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Open-Source Software Podcast Episodes

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Lars Kamp
Julia Schottenstein

dbt Labs' mission is to empower data practitioners to create and disseminate organizational knowledge with its open-source product dbt. dbt helps write and execute data transformation jobs by compiling code to SQL and running it against your cloud warehouse.

When raw data from production or SaaS apps arrives in a cloud warehouse for analysis, it's not in a usable state. Analytics engineers need to prepare, clean, join, and transform the data to match business needs. These needs could include visualizing data for a sales forecast, feeding data into a machine learning model, or preparing operational analytics with infrastructure data. The analytics engineering workflow covers all the steps from raw data extraction to data modeling and end uses like reporting or data science.

Today, over 16,000 companies use dbt. dbt has become a foundational technology for the analytics engineering workflow, which is very similar to the DevOps workflow. dbt applies software engineering principles to working with data. To "productionize" data, engineers develop, test, and integrate it—and then also provide observability and alerting once it's in production. All of this functionality is included in dbt Cloud, the commercial version of dbt.

Julia Schottenstein heads Product at dbt Labs. In this episode, Julia walks us through the evolution of dbt from a tool for data teams at start-ups to enterprise deployments where sometimes thousands of analytics engineers collaborate through dbt. We cover all aspects of the modern data stack—cloud warehouses, ETL, data pipelines, and orchestration—with an outlook on the wider use of data in the enterprise by both humans and applications:

  • dbt's semantic layer, which assigns definitions (e.g., revenue, customer, churn) to a specific metric

    The semantic layer in dbt contains the definitions for each metric, ensuring consistency and flexibility—users can slice and dice a metric along any dimension. Metrics are computed at the time of a query rather than pointing to an already materialized view.

  • Continuous integration and deployment (CI/CD) for data

    Building data pipelines is expensive, and data transformation can take a long time with large data sets and complex queries. dbt Cloud ships a purpose-built CI tool that builds the absolute minimum set of code and data to test changes.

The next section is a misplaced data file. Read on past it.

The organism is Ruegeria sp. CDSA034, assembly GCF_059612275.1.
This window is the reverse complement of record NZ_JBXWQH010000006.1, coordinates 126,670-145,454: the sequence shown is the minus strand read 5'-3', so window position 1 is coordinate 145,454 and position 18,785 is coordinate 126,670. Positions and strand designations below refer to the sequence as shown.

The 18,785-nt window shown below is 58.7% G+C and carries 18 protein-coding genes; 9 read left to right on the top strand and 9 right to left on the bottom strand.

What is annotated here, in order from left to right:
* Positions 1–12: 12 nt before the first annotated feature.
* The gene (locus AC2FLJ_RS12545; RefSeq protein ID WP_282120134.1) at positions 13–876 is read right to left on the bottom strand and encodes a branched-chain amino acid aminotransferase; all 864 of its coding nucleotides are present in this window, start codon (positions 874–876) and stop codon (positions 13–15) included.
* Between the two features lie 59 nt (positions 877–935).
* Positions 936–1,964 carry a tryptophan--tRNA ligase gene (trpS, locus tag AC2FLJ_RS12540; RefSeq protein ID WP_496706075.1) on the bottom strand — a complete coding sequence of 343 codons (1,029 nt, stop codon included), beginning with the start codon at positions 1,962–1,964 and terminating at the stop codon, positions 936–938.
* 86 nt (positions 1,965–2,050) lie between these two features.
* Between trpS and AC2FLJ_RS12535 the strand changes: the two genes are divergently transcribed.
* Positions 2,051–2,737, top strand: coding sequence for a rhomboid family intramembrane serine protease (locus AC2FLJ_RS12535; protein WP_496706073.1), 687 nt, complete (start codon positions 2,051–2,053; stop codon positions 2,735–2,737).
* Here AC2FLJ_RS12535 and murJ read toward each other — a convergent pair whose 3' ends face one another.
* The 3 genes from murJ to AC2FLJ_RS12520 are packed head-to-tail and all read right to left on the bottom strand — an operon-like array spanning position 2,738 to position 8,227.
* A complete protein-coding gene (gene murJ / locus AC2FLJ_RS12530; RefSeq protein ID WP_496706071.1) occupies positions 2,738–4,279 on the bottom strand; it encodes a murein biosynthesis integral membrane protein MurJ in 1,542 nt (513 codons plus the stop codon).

• How dbt works, with its direct acyclic graph (DAG)

    The DAG is a visual representation of data models and the connections in-between them. dbt started out with SQL to run all transformations, but is now also inviting other languages such as Python.

Lars Kamp
Patrick DeVivo

Software engineering is often more art than science, making it difficult to measure productivity. There are ways to use data to be more effective as an individual contributor or an engineering leader, but surprisingly, engineering organizations and teams typically are not data-driven.

MergeStat is on a mission to change this with open-source, operational analytics for software engineering organizations. MergeStat started as an experiment to bring together two technologies: SQL and Git repositories. MergeStat provides data integration for your Git repositories, facilitating the exploration of legacy code and identification of code that hadn't been touched in a while and maybe deserved new attention.

From there, the use cases evolved. Today, MergeStat is used by organizations that have hundreds or even thousands of repositories. MergeStat is data infrastructure for Git repositories, where anyone can query the history and contents of their code bases.

Behind the scenes, MergeStat syncs data from the tools used to build and ship software into a PostgreSQL instance, as APIs provided by these tools are not always easy to understand and extract data from. MergeStat puts a lot of the usual work into implementing good API data consumption, like pagination and respecting rate limits.

From there, a user can query their data directly in MergeStat, or use other business intelligence tools and dashboards that know how to speak to PostgreSQL. See this example Grafana dashboard for GitHub pull requests.

Patrick DeVivo is Founder and CEO at MergeStat. In this session, we start out with a general overview of MergeStat and how it's used today.

Patrick explains how MergeStat is a general-purpose engine that companies use to craft the queries that fit their organization. We go into a few MergeStat use cases that Patrick sees today:

  • In some cases, the actual data collection is the use case. For example, with audits the action is to deliver the list of pull requests that didn't follow best practices.
  • Understanding the different versions of a programming language in use. If you're a Go shop, a single query aggregates the different Go versions used across all repositories.
  • Find pull requests that have been open for a long time or merged without review.